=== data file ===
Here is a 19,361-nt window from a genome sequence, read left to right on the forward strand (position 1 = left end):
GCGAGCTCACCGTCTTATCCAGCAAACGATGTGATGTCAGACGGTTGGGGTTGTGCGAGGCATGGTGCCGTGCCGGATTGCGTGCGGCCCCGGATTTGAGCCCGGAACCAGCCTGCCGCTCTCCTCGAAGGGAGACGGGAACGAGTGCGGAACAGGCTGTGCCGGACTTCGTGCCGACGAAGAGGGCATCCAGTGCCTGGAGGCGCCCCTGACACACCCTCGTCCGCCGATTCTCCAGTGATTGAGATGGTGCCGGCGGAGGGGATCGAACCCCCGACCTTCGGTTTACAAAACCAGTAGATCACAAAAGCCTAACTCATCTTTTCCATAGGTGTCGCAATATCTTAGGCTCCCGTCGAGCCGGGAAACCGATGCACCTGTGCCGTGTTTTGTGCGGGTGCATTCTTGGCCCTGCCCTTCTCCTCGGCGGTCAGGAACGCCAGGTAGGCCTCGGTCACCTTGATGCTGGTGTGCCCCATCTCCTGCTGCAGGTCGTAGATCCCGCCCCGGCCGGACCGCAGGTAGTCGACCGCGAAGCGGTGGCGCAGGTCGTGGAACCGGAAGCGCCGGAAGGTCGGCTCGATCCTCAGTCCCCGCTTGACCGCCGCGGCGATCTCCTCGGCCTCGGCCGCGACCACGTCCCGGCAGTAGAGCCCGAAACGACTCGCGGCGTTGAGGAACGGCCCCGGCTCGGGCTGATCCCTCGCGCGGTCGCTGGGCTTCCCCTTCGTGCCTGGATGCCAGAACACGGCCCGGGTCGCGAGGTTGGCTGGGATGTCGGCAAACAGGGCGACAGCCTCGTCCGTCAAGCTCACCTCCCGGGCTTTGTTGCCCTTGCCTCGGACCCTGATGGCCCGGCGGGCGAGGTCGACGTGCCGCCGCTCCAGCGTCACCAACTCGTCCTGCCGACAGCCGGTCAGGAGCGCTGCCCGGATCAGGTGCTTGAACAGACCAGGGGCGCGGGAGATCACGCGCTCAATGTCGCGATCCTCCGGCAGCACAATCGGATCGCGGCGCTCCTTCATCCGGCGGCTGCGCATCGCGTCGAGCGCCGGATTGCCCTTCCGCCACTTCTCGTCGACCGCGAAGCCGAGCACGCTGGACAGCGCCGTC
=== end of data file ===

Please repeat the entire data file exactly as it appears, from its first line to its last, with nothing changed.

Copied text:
Here is a 19,361-nt window from a genome sequence, read left to right on the forward strand (position 1 = left end):
GCGAGCTCACCGTCTTATCCAGCAAACGATGTGATGTCAGACGGTTGGGGTTGTGCGAGGCATGGTGCCGTGCCGGATTGCGTGCGGCCCCGGATTTGAGCCCGGAACCAGCCTGCCGCTCTCCTCGAAGGGAGACGGGAACGAGTGCGGAACAGGCTGTGCCGGACTTCGTGCCGACGAAGAGGGCATCCAGTGCCTGGAGGCGCCCCTGACACACCCTCGTCCGCCGATTCTCCAGTGATTGAGATGGTGCCGGCGGAGGGGATCGAACCCCCGACCTTCGGTTTACAAAACCAGTAGATCACAAAAGCCTAACTCATCTTTTCCATAGGTGTCGCAATATCTTAGGCTCCCGTCGAGCCGGGAAACCGATGCACCTGTGCCGTGTTTTGTGCGGGTGCATTCTTGGCCCTGCCCTTCTCCTCGGCGGTCAGGAACGCCAGGTAGGCCTCGGTCACCTTGATGCTGGTGTGCCCCATCTCCTGCTGCAGGTCGTAGATCCCGCCCCGGCCGGACCGCAGGTAGTCGACCGCGAAGCGGTGGCGCAGGTCGTGGAACCGGAAGCGCCGGAAGGTCGGCTCGATCCTCAGTCCCCGCTTGACCGCCGCGGCGATCTCCTCGGCCTCGGCCGCGACCACGTCCCGGCAGTAGAGCCCGAAACGACTCGCGGCGTTGAGGAACGGCCCCGGCTCGGGCTGATCCCTCGCGCGGTCGCTGGGCTTCCCCTTCGTGCCTGGATGCCAGAACACGGCCCGGGTCGCGAGGTTGGCTGGGATGTCGGCAAACAGGGCGACAGCCTCGTCCGTCAAGCTCACCTCCCGGGCTTTGTTGCCCTTGCCTCGGACCCTGATGGCCCGGCGGGCGAGGTCGACGTGCCGCCGCTCCAGCGTCACCAACTCGTCCTGCCGACAGCCGGTCAGGAGCGCTGCCCGGATCAGGTGCTTGAACAGACCAGGGGCGCGGGAGATCACGCGCTCAATGTCGCGATCCTCCGGCAGCACAATCGGATCGCGGCGCTCCTTCATCCGGCGGCTGCGCATCGCGTCGAGCGCCGGATTGCCCTTCCGCCACTTCTCGTCGACCGCGAAGCCGAGCACGCTGGACAGCGCCGTC